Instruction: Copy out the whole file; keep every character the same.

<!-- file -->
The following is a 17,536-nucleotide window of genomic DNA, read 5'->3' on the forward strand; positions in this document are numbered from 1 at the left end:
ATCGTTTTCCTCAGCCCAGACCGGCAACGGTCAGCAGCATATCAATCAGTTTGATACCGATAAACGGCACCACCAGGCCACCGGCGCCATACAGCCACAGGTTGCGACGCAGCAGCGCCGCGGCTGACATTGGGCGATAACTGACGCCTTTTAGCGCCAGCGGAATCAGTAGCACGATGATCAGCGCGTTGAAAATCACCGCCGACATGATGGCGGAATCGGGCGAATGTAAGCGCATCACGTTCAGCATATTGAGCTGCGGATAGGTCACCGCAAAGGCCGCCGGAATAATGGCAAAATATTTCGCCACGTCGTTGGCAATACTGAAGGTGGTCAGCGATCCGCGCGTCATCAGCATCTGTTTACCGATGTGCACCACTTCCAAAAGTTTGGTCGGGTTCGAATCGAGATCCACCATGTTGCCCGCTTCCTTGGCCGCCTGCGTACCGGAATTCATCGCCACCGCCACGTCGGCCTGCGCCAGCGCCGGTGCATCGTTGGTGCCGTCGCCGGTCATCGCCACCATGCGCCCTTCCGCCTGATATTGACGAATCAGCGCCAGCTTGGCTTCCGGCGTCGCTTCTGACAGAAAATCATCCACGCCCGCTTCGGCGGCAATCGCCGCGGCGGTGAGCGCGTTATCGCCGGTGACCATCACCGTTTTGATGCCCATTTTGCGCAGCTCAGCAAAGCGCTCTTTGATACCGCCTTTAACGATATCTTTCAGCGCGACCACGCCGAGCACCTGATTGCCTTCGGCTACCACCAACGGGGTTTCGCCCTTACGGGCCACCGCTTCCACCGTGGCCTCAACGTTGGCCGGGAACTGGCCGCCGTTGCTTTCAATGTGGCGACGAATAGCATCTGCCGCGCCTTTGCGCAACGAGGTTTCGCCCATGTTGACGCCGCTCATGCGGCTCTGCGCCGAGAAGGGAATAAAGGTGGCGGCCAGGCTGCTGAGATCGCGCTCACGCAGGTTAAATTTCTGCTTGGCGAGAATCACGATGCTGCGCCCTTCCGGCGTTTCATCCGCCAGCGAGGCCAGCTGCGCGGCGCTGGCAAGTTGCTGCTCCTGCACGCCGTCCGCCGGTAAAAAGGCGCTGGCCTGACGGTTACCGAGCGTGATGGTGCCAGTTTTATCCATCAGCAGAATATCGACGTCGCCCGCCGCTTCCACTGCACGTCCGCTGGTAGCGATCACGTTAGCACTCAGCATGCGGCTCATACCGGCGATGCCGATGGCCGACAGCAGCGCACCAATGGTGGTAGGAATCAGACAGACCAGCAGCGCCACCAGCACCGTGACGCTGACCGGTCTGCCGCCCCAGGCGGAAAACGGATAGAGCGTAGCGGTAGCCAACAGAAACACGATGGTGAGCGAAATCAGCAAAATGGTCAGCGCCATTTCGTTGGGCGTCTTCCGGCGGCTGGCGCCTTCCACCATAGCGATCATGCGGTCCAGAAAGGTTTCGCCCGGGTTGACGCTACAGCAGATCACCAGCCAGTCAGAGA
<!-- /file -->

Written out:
The following is a 17,536-nucleotide window of genomic DNA, read 5'->3' on the forward strand; positions in this document are numbered from 1 at the left end:
ATCGTTTTCCTCAGCCCAGACCGGCAACGGTCAGCAGCATATCAATCAGTTTGATACCGATAAACGGCACCACCAGGCCACCGGCGCCATACAGCCACAGGTTGCGACGCAGCAGCGCCGCGGCTGACATTGGGCGATAACTGACGCCTTTTAGCGCCAGCGGAATCAGTAGCACGATGATCAGCGCGTTGAAAATCACCGCCGACATGATGGCGGAATCGGGCGAATGTAAGCGCATCACGTTCAGCATATTGAGCTGCGGATAGGTCACCGCAAAGGCCGCCGGAATAATGGCAAAATATTTCGCCACGTCGTTGGCAATACTGAAGGTGGTCAGCGATCCGCGCGTCATCAGCATCTGTTTACCGATGTGCACCACTTCCAAAAGTTTGGTCGGGTTCGAATCGAGATCCACCATGTTGCCCGCTTCCTTGGCCGCCTGCGTACCGGAATTCATCGCCACCGCCACGTCGGCCTGCGCCAGCGCCGGTGCATCGTTGGTGCCGTCGCCGGTCATCGCCACCATGCGCCCTTCCGCCTGATATTGACGAATCAGCGCCAGCTTGGCTTCCGGCGTCGCTTCTGACAGAAAATCATCCACGCCCGCTTCGGCGGCAATCGCCGCGGCGGTGAGCGCGTTATCGCCGGTGACCATCACCGTTTTGATGCCCATTTTGCGCAGCTCAGCAAAGCGCTCTTTGATACCGCCTTTAACGATATCTTTCAGCGCGACCACGCCGAGCACCTGATTGCCTTCGGCTACCACCAACGGGGTTTCGCCCTTACGGGCCACCGCTTCCACCGTGGCCTCAACGTTGGCCGGGAACTGGCCGCCGTTGCTTTCAATGTGGCGACGAATAGCATCTGCCGCGCCTTTGCGCAACGAGGTTTCGCCCATGTTGACGCCGCTCATGCGGCTCTGCGCCGAGAAGGGAATAAAGGTGGCGGCCAGGCTGCTGAGATCGCGCTCACGCAGGTTAAATTTCTGCTTGGCGAGAATCACGATGCTGCGCCCTTCCGGCGTTTCATCCGCCAGCGAGGCCAGCTGCGCGGCGCTGGCAAGTTGCTGCTCCTGCACGCCGTCCGCCGGTAAAAAGGCGCTGGCCTGACGGTTACCGAGCGTGATGGTGCCAGTTTTATCCATCAGCAGAATATCGACGTCGCCCGCCGCTTCCACTGCACGTCCGCTGGTAGCGATCACGTTAGCACTCAGCATGCGGCTCATACCGGCGATGCCGATGGCCGACAGCAGCGCACCAATGGTGGTAGGAATCAGACAGACCAGCAGCGCCACCAGCACCGTGACGCTGACCGGTCTGCCGCCCCAGGCGGAAAACGGATAGAGCGTAGCGGTAGCCAACAGAAACACGATGGTGAGCGAAATCAGCAAAATGGTCAGCGCCATTTCGTTGGGCGTCTTCCGGCGGCTGGCGCCTTCCACCATAGCGATCATGCGGTCCAGAAAGGTTTCGCCCGGGTTGACGCTACAGCAGATCACCAGCCAGTCAGAGA